Friday, March 14, 2014

At Request Of U.S., Austria Arrests Ukrainian Businessman

VIENNA, Austria -- The Austrian authorities have arrested a Ukrainian entrepreneur, Dmitry V. Firtash, on bribery and other charges at the request of American law enforcement agencies.


Dmitry V. Firtash

Mr. Firtash has strong connections to the ousted Ukrainian president, Viktor F. Yanukovych, and also conducts extensive business in natural gas with Russia.

The Austrian federal police identified the man only as Dmitry F., a 48-year-old Ukrainian citizen, and said he was arrested Wednesday evening in a district of Vienna without incident.

A government source confirmed that it was Mr. Firtash.

The F.B.I. has been investigating Mr. Firtash since 2006, and an arrest warrant had been issued for him by a federal judge in Virginia, the Austrian authorities said.

The arrest comes amid political turmoil in Ukraine, with Russian forces occupying the Crimean peninsula in the south and regional officials there seeking to break away from Ukraine to become part of Russia.

In a statement, Mr. Firtash’s main company, Group DF, confirmed his arrest but called it a “misunderstanding” with no connection to the unrest in Ukraine.

The company said the action in Austria was “related to an investment project dated 2006.”

The United States has begun to impose sanctions on Russia in response to its intervention in Ukraine.

On Wednesday, President Obama met at the White House with Ukraine’s acting prime minister, Arseniy P. Yatsenyuk, in a show of support for the fledgling government that has replaced Mr. Yanukovych.

In a twist, Mr. Yatsenyuk, a veteran of Ukrainian politics, has also been accused of close ties to Mr. Firtash.

The former prime minister Yulia V. Tymoshenko, now an ally of Mr. Yatsenyuk, had once derided him as a “political project” of Mr. Firtash.

Ms. Tymoshenko and Mr. Yatsenyuk both ran for president of Ukraine in 2010, with Ms. Tymoshenko losing in a close race to Mr. Yanukovych while Mr. Yatsenyuk received less than 7 percent of the vote.

Mr. Firtash, who made his fortune in natural gas, developed a close business partnership with Sergey Levochkin, who served as the chief of staff of Mr. Yanukovych’s presidential administration.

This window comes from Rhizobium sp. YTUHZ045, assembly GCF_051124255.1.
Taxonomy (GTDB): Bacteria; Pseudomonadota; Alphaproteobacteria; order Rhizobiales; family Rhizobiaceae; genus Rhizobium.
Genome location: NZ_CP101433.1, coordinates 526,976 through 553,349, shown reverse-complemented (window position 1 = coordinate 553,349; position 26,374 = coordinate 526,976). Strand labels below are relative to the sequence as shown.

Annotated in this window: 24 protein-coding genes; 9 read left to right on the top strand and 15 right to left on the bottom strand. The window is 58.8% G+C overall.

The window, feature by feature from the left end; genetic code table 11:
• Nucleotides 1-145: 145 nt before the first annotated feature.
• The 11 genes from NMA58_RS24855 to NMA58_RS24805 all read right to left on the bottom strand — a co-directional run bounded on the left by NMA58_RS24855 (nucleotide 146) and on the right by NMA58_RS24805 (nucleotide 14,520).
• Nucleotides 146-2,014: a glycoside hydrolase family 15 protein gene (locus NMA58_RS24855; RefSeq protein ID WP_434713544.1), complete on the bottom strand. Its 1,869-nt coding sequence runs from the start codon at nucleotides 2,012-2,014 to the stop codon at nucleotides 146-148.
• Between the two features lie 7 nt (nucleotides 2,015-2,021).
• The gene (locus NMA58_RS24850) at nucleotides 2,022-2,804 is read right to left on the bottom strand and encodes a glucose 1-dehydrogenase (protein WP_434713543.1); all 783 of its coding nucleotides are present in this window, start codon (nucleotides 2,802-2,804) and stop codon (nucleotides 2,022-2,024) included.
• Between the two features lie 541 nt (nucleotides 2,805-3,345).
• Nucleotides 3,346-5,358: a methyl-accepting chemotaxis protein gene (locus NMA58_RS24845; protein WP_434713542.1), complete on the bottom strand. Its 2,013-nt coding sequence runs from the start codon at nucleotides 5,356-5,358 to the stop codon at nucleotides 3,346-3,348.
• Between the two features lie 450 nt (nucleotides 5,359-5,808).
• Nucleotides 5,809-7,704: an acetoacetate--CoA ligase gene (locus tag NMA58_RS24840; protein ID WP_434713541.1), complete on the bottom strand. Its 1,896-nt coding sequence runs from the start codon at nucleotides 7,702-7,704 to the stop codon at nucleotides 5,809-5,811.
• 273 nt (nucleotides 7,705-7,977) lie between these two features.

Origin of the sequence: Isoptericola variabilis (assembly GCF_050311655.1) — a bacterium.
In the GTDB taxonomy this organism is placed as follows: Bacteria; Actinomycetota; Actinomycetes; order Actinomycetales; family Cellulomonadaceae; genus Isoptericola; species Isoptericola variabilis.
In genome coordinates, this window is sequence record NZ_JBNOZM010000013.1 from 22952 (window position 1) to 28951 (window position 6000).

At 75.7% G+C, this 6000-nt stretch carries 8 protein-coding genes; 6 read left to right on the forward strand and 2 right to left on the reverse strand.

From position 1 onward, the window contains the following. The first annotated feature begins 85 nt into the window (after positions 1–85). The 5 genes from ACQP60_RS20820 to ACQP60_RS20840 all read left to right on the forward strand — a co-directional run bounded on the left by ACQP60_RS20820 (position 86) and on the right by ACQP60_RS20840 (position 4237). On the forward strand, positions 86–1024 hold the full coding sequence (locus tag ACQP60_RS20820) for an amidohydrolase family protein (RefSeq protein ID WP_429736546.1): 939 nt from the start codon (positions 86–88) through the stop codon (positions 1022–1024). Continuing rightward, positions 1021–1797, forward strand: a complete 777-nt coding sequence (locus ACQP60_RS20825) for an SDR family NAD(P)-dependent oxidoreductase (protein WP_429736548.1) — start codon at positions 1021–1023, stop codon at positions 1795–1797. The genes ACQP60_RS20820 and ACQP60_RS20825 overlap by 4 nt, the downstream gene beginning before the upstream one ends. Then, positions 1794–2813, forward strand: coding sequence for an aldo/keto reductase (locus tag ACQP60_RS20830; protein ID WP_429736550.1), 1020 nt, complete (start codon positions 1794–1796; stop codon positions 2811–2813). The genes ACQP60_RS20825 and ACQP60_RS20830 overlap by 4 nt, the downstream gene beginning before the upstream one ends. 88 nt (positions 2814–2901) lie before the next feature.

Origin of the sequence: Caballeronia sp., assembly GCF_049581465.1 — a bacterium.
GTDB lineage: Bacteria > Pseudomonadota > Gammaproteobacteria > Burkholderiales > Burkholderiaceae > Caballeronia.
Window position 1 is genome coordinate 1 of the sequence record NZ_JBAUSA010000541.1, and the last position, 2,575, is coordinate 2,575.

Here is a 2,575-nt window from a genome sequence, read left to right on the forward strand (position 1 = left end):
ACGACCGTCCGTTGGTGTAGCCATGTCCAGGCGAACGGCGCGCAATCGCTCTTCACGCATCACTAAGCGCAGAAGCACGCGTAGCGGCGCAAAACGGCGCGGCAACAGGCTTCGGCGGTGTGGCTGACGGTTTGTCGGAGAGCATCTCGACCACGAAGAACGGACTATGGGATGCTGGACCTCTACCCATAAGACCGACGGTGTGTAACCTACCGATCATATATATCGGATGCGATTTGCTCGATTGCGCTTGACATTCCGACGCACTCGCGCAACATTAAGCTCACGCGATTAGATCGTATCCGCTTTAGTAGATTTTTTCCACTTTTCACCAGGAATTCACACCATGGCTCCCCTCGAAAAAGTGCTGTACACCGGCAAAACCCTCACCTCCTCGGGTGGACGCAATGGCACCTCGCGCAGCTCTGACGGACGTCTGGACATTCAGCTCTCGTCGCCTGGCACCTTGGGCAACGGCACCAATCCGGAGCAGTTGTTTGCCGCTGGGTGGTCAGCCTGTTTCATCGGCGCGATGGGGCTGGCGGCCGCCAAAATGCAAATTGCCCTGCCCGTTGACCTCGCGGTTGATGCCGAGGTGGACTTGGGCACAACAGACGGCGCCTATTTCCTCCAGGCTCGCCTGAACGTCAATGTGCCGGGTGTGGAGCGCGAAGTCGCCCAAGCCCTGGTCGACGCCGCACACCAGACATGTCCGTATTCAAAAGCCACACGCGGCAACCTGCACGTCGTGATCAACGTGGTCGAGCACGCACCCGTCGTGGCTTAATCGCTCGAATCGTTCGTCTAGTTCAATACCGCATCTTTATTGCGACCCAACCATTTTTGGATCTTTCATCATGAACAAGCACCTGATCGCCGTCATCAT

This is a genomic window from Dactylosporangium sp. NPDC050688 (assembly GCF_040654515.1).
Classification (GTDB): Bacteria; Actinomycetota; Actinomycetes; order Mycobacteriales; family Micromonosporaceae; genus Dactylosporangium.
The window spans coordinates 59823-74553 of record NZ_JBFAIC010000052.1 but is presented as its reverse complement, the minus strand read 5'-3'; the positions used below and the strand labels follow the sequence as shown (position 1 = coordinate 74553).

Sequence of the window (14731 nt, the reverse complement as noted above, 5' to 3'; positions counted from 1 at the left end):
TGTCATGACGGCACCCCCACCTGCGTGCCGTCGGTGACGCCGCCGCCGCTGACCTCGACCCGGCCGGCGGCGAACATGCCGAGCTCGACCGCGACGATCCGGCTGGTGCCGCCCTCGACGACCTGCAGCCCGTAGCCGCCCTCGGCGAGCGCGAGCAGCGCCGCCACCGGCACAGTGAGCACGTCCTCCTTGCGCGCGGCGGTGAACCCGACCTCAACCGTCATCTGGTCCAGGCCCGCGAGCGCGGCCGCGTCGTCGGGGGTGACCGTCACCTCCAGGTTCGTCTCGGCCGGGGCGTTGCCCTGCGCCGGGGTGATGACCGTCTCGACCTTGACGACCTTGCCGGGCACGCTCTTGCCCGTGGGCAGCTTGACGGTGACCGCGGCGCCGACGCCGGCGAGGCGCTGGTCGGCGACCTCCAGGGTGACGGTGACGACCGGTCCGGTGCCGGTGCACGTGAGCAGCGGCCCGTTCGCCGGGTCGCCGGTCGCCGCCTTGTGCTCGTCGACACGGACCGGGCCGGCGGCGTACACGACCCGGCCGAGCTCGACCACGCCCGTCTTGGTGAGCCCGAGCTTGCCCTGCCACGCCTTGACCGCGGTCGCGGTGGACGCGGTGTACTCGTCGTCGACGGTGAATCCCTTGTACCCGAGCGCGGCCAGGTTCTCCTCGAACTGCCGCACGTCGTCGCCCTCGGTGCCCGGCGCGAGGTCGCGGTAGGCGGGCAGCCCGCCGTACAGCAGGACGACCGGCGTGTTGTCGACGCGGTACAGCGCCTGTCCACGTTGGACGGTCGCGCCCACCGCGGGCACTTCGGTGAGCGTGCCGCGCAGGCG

Together, Mr. Firtash and Mr. Levochkin last year purchased Inter Media Group, a media and broadcasting company that includes the popular Inter television station. 

Group DF, Mr. Firtash’s company, is a conglomerate that includes chemical manufacturing companies, energy transport and supply firms, and banks and media outlets in addition to the Inter group.

Forbes Ukraine has pegged his net worth at $673 million, though his actual wealth is believed to be in the billions.

Mr. Levochkin submitted a resignation to Mr. Yanukovych shortly after the start of the antigovernment protests in Kiev in late November, but Mr. Yanukovych refused to accept it.

Mr. Levochkin left the administration earlier this year, though it was unclear at the time if he had been dismissed or had quit.

Since Mr. Yanukovych’s ouster late last month, some European countries, including Austria, have said that they were looking to freeze assets tied to him.

He is wanted in Ukraine on charges of mass murder.

Source: The New York Times

1 comment:

Igor Skakovsky said...

If they are any volunteer from Russia in Donetsk region and Kharkiv region, perhaps police and Interior forces may conduct rigorous, random document check of people in public places. Most active could be detained for period of time to verify their identity. Perhaps it may complicate pro-Russian efforts.